U.S. Supreme Court

SCOTUS: Immigrant visa applicants who age out of system can't 'ride on their parents' coattails'

The U.S. Supreme Court has upheld a decision by the Board of Immigration Appeals in the case of some would-be immigrants who seek visas as minors but “age out” of the system before obtaining one of the limited number of visas granted each year.

The court found that the board’s interpretation of the immigration law, which grants relief to only a portion of those who age out of the visa system, was a permissible interpretation. The court ruling upholds a decision by the Board of Immigration Appeals that found that the once-minor visa applicants seeking derivative visas will have to go to the back of the visa line unless they qualify through a different route—as principal beneficiaries of a visa application.

The aged-out visa applicants in the case before the court were sons or daughters of so-called principal beneficiaries who were seeking visas because their own parents or siblings were U.S. citizens. The minors were derivative beneficiaries, piggy-backing on their parents’ visa petitions.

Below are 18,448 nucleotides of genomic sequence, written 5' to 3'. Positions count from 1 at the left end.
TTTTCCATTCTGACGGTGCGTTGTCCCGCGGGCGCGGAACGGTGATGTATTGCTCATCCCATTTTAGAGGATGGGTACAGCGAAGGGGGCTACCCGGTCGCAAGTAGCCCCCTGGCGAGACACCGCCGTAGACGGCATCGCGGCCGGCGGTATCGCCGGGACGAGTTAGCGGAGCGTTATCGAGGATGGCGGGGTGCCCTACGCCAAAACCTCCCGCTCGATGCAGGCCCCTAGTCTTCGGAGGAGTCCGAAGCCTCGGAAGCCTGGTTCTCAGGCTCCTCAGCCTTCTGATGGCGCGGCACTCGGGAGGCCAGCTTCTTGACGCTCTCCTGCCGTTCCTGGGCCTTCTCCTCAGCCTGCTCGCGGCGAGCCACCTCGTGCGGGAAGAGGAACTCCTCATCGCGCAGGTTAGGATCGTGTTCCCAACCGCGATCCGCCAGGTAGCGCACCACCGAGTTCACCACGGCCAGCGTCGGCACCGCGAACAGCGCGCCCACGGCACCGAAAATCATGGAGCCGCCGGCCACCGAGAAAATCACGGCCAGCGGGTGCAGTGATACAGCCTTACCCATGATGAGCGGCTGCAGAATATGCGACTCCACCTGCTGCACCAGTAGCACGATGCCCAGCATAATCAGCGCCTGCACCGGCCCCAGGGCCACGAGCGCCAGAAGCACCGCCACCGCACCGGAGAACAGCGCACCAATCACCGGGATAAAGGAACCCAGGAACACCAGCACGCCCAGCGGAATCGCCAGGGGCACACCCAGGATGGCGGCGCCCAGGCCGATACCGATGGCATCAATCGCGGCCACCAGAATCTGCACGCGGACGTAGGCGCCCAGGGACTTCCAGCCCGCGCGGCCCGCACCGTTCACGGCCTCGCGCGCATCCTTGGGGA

“Now that the respondents’ children have turned 21 and they can no longer ride on their parents’ coattails,” Justice Elena Kagan wrote in a plurality opinion (PDF), “that lack of independent eligibility makes a difference.”

Kagan concluded the BIA’s interpretation was entitled to deference in an opinion joined by Justices Anthony M. Kennedy and Ruth Bader Ginsburg. Chief Justice John G. Roberts Jr. wrote a concurring opinion, joined by Justice Antonin Scalia, that agreed with the BIA interpretation but disagreed with Kagan’s view of “internal tension” in the statute.

The case is Scialabba v. Cuellar de Osorio.

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